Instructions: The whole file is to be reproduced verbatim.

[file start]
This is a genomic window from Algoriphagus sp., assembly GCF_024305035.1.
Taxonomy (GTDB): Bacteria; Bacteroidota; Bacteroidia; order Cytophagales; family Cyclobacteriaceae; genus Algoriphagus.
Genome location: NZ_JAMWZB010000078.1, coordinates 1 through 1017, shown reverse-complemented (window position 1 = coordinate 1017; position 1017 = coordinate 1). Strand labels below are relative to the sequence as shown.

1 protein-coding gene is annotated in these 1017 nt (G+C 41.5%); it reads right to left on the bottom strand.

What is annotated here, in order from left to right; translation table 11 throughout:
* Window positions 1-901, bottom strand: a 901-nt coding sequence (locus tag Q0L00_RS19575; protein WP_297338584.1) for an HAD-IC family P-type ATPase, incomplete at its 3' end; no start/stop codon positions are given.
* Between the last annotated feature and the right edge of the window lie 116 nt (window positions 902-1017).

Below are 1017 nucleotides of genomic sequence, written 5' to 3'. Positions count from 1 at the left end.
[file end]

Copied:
This is a genomic window from Algoriphagus sp., assembly GCF_024305035.1.
Taxonomy (GTDB): Bacteria; Bacteroidota; Bacteroidia; order Cytophagales; family Cyclobacteriaceae; genus Algoriphagus.
Genome location: NZ_JAMWZB010000078.1, coordinates 1 through 1017, shown reverse-complemented (window position 1 = coordinate 1017; position 1017 = coordinate 1). Strand labels below are relative to the sequence as shown.

1 protein-coding gene is annotated in these 1017 nt (G+C 41.5%); it reads right to left on the bottom strand.

What is annotated here, in order from left to right; translation table 11 throughout:
* Window positions 1-901, bottom strand: a 901-nt coding sequence (locus tag Q0L00_RS19575; protein WP_297338584.1) for an HAD-IC family P-type ATPase, incomplete at its 3' end; no start/stop codon positions are given.
* Between the last annotated feature and the right edge of the window lie 116 nt (window positions 902-1017).

Below are 1017 nucleotides of genomic sequence, written 5' to 3'. Positions count from 1 at the left end.